Plant-Based Supplements Appear to Reduce LDL Cholesterol

Daniel Weiss, Senior Editor
Published Online: Tuesday, October 2, 2012
Patients with high cholesterol who took tablets with plant sterols and stanols had reduced low-density lipoprotein cholesterol in a randomized crossover study.

Dietary supplements with plant sterols and stanols appear to reduce low-density lipoprotein cholesterol (LDL-C) in people with high cholesterol, according to the results of a study published online on July 16, 2012, in Nutrition.
 
The randomized crossover study included 32 participants who had high cholesterol, were aged 21 to 79 years, had a fasting LCL-C level between 3.4 and 5.7 mmol/L, and were in good general health. The participants were 59% female, 91% non-Hispanic white, and had an average age of 57.6 years and an average BMI of 27.4.
 
All participants followed a standardized diet for 5 weeks, followed by a single-blind placebo, and then by 2 double-blind 6-week treatment periods in which participants took either tablets containing 1.8 g of plant sterols and stanols or placebo tablets. (Those who received active tablets during the first treatment period switched to placebo tablets for the second period and vice versa.) Compliance was 98.0% with the active tablets and 98.4% with the placebo tablets.
 
The participants’ plasma liquid profile was measured at baseline (weeks -1 and 0) and for 2 weeks at the end of each treatment period (weeks 5, 6, 11, and 12). Compared with those taking control tablets, those taking active tablets had LDL-C that was reduced by 4.9%, non-high-density lipoprotein (HDL)-C reduced by 3.6%, and total cholesterol reduced by 2.8%. All these differences were significant. There were, however, no significant differences for HDL-C and triglyceride levels.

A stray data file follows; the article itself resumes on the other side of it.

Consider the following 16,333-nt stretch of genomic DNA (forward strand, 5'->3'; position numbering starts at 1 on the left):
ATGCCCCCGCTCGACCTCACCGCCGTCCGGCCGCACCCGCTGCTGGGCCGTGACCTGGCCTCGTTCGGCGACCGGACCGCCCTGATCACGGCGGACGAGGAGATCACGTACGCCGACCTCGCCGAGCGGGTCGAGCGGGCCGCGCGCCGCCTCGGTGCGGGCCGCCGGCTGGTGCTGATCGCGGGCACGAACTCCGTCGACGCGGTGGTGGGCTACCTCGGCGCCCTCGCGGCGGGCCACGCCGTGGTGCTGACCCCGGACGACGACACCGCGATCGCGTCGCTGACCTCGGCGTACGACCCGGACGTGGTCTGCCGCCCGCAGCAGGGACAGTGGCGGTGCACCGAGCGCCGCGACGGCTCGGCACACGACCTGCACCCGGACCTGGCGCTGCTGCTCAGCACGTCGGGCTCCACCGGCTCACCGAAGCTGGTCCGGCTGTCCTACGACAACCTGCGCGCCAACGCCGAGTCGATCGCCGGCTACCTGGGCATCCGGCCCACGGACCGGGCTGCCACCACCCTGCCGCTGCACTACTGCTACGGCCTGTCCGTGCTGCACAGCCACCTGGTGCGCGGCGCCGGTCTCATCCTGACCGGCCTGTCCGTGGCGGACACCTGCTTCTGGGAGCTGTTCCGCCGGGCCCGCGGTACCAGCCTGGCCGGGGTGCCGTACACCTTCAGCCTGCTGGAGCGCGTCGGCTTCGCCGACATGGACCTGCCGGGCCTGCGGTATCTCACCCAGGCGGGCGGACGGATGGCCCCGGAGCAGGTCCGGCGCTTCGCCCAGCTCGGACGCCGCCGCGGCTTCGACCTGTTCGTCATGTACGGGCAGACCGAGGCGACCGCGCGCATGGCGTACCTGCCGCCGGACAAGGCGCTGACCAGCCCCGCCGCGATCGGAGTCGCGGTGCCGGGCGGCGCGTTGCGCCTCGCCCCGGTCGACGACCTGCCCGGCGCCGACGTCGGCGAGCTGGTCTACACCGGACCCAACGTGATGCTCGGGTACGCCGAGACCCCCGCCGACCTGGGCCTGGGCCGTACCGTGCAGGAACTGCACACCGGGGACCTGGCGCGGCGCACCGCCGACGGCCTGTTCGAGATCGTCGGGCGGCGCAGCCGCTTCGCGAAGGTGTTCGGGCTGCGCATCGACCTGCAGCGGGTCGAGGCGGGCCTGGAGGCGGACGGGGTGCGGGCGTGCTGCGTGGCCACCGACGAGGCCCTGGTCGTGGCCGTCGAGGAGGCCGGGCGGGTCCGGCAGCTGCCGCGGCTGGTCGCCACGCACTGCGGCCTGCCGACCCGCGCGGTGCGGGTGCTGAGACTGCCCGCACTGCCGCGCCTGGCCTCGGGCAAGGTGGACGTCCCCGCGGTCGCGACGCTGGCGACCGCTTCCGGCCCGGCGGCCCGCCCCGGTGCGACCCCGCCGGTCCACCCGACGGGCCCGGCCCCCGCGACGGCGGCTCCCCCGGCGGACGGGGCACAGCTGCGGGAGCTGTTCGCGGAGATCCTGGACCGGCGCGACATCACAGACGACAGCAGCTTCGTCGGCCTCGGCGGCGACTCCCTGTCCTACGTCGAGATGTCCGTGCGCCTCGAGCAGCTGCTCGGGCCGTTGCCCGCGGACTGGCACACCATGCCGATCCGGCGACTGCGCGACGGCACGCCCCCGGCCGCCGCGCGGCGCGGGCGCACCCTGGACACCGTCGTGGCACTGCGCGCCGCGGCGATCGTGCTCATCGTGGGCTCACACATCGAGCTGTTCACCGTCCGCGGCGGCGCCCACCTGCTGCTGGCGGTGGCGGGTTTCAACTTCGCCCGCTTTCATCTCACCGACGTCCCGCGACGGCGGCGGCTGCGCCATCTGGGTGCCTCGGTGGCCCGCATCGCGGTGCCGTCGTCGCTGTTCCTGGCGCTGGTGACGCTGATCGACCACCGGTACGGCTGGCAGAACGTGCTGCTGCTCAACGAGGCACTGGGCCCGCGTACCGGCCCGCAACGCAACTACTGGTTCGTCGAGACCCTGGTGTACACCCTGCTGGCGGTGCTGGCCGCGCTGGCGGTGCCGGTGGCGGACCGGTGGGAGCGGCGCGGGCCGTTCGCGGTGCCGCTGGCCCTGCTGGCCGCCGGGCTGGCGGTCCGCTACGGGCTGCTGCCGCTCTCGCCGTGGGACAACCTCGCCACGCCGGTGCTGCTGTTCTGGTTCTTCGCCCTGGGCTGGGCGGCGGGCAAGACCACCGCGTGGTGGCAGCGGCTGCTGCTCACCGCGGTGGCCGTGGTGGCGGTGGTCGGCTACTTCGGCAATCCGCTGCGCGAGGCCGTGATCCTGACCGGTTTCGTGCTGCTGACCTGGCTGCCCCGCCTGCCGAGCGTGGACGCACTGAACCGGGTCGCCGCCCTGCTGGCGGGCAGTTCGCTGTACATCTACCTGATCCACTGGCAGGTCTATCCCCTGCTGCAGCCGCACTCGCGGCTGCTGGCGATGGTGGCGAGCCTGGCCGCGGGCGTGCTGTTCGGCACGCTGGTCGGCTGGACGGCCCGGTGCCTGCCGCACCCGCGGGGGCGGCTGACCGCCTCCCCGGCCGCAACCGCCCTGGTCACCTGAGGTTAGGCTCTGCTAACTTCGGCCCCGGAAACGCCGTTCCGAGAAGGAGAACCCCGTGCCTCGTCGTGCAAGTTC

Those taking the active tablets increased their energy intake, and those taking the placebo tablets slightly decreased their energy intake, but the difference in energy intake was not significant. In addition, there were no significant differences in intake of carbohydrates, protein, total fat, saturated fat, dietary fiber, soluble fiber, or cholesterol associated with taking the active tablets compared with the placebo tablets.
 
Plant sterols and stanols are thought to lower cholesterol levels by blocking absorption of cholesterol in the small intestine. The researchers note that most previous studies have looked at the effect of plant sterols and stanols delivered via food rather than supplement tablets. They add that tablets or capsules are likely to be a more convenient delivery mechanism for patients, and that the supplements should be consumed with food to ensure that they work as intended.

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